Commands by marcelduran (0)

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Jump to a directory, execute a command and jump back to current dir

Show drive names next to their full serial number (and disk info)
As of this writing, this requires a fairly recent version of util-linux, but is much simpler than the previous alternatives. Basically, lsblk gives a nice, human readable interface to all the blkid stuff. (Of course, I wouldn't recommend this if you're going to be parsing the output.) This command takes all the fun out of the previous nifty pipelines, but I felt I ought to at least mention it as an alternative since it is the most practical.

Tar files matching a certain wildcard
This is a shortcut to tar up all files matching a wildcard. Tar doesn't have the --include (apparently).

Get AWS temporary credentials ready to export based on a MFA virtual appliance
You might want to secure your AWS operations requiring to use a MFA token. But then to use API or tools, you need to pass credentials generated with a MFA token. This commands asks you for the MFA code and retrieves these credentials using AWS Cli. To print the exports, you can use: `awk '{ print "export AWS_ACCESS_KEY_ID=\"" $1 "\"\n" "export AWS_SECRET_ACCESS_KEY=\"" $2 "\"\n" "export AWS_SESSION_TOKEN=\"" $3 "\"" }'` You must adapt the command line to include: * $MFA_IDis ARN of the virtual MFA or serial number of the physical one * TTL for the credentials

Text graphing ping output filter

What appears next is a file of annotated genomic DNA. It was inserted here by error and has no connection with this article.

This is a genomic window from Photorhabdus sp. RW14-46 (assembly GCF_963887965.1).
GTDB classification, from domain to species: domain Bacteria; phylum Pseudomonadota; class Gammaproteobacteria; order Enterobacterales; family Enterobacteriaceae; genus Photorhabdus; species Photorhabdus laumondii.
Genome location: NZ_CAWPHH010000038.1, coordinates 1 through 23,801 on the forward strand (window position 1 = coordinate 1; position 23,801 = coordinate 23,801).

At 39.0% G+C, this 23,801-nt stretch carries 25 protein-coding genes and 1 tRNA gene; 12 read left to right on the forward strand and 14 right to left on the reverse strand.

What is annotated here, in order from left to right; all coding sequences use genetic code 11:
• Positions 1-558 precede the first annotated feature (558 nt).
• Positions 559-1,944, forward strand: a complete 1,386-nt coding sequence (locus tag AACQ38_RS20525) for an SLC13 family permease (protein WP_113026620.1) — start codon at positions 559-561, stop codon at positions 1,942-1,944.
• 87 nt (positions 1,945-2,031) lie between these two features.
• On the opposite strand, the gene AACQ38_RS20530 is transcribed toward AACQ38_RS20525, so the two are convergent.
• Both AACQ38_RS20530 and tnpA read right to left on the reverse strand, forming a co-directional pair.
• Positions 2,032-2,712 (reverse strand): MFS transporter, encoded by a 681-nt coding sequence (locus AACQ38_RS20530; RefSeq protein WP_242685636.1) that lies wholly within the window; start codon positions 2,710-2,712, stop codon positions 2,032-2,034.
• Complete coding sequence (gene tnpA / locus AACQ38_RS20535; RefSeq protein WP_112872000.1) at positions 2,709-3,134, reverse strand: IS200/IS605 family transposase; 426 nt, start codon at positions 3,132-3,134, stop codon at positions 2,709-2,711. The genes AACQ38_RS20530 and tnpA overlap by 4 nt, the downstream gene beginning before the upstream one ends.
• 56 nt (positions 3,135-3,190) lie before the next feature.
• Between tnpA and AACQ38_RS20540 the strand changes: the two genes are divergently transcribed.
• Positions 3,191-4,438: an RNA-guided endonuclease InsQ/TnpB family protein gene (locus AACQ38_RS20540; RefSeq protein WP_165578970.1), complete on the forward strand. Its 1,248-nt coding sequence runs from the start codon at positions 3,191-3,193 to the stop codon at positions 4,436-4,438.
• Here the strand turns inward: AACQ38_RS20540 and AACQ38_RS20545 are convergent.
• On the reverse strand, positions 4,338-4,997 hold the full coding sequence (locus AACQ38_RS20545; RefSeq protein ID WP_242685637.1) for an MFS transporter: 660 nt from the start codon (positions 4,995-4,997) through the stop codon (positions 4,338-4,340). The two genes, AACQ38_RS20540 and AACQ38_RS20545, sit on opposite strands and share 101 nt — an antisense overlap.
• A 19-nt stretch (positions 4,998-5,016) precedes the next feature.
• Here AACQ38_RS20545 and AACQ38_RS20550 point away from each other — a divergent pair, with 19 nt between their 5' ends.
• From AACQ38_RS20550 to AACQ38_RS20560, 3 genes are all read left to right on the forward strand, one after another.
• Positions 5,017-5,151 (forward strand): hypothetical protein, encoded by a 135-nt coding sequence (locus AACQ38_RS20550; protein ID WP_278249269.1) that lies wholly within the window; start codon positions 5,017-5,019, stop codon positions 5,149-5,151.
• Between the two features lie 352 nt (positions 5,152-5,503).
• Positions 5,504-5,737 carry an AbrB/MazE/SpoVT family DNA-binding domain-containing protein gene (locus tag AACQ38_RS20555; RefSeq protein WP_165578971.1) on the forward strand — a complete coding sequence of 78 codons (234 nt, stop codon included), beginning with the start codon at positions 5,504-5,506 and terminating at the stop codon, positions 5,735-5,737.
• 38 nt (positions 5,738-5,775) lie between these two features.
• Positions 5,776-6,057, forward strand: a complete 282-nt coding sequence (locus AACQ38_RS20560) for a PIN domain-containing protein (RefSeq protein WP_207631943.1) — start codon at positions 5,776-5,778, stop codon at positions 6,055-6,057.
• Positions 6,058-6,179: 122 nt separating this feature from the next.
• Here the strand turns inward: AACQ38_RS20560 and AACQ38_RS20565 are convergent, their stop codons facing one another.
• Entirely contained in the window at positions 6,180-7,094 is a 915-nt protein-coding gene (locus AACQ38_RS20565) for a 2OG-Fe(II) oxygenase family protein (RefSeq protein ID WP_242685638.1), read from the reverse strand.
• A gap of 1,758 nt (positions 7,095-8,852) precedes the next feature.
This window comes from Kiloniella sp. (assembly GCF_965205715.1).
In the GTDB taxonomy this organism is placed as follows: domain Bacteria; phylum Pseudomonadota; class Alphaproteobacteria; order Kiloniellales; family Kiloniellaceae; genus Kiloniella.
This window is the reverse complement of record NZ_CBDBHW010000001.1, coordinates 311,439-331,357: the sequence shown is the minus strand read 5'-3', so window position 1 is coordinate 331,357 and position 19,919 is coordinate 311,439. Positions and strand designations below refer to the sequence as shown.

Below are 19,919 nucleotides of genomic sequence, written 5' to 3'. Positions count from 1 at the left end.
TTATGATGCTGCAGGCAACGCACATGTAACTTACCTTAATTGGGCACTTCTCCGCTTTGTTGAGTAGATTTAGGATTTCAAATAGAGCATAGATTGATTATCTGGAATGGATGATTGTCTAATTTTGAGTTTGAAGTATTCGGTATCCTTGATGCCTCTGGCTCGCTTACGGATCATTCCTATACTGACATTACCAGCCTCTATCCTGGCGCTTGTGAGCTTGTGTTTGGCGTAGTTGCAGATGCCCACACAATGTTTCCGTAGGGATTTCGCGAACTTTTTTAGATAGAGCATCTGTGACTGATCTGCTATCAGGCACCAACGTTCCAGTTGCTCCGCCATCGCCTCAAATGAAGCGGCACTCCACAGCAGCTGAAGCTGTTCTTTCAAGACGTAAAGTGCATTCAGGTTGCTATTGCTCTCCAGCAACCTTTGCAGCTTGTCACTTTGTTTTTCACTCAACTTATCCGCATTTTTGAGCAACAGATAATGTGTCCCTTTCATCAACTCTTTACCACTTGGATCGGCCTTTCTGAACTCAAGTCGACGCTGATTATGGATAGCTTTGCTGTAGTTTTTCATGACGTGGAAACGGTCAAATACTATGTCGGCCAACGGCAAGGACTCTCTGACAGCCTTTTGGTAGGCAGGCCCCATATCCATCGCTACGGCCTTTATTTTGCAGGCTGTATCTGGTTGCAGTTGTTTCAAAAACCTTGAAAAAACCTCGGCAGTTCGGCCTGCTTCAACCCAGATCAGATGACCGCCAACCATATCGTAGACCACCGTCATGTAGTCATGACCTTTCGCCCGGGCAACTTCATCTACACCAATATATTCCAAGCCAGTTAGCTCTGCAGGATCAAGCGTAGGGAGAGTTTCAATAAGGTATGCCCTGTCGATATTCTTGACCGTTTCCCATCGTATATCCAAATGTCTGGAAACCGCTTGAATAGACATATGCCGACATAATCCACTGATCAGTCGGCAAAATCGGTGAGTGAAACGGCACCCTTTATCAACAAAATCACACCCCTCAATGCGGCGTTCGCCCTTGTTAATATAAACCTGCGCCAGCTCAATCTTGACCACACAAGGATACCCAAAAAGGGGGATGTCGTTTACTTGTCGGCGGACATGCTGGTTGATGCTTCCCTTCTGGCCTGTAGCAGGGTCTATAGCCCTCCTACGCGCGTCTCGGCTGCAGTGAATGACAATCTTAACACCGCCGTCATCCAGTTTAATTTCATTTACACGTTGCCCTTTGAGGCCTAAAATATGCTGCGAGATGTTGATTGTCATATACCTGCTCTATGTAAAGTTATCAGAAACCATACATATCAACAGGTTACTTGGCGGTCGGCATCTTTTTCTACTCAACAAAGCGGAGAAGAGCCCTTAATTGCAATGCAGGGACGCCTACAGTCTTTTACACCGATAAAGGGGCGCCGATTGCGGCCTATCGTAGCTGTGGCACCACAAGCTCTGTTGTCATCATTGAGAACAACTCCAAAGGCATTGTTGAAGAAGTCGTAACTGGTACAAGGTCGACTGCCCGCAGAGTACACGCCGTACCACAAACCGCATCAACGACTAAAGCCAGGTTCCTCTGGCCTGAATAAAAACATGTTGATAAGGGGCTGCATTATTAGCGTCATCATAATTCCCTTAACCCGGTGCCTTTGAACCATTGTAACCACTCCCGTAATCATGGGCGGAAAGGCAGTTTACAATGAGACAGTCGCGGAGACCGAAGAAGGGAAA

Nasty perl one-liner that provides a sparkline of ping times. If you want a different history than the last 30, just put that value in. It (ab)uses unicode to draw the bars, inspired by https://github.com/joemiller/spark-ping . It's not the most bug-free piece of code, but what it lacks in robustness it makes up for in capability. :) If anyone has any ideas on how to make it more compact or better, I'd love to hear them. I included a ping to google in the command just as an example (and burned up 10 chars doing it!). You should use it with: $ ping example.com | $SPARKLINE_PING_COMMAND

Print process run time, average CPU usage, and maximum memory usage on exit
Bash has a built-in time command which provides less functionality than the real time command. Thus we reference /usr/bin/time directly. Since the command isn't very easy to remember you could alias it to something like "cputime" or even just "time".

Convert a mp3 file to m4a
I use this to convert mp3 files to m4a files that can be used as ringtones on the iPhone. I've documented the process here: http://www.control-d.com/?p=60

awk change field separator
GNU Awk 3.1.4

Which processes are listening on a specific port (e.g. port 80)
swap out "80" for your port of interest. Can use port number or named ports e.g. "http"

Securely destroy data on given device hugely faster than /dev/urandom
This command generates a pseudo-random data stream using aes-256-ctr with a seed set by /dev/urandom. Redirect to a block device for secure data scrambling.


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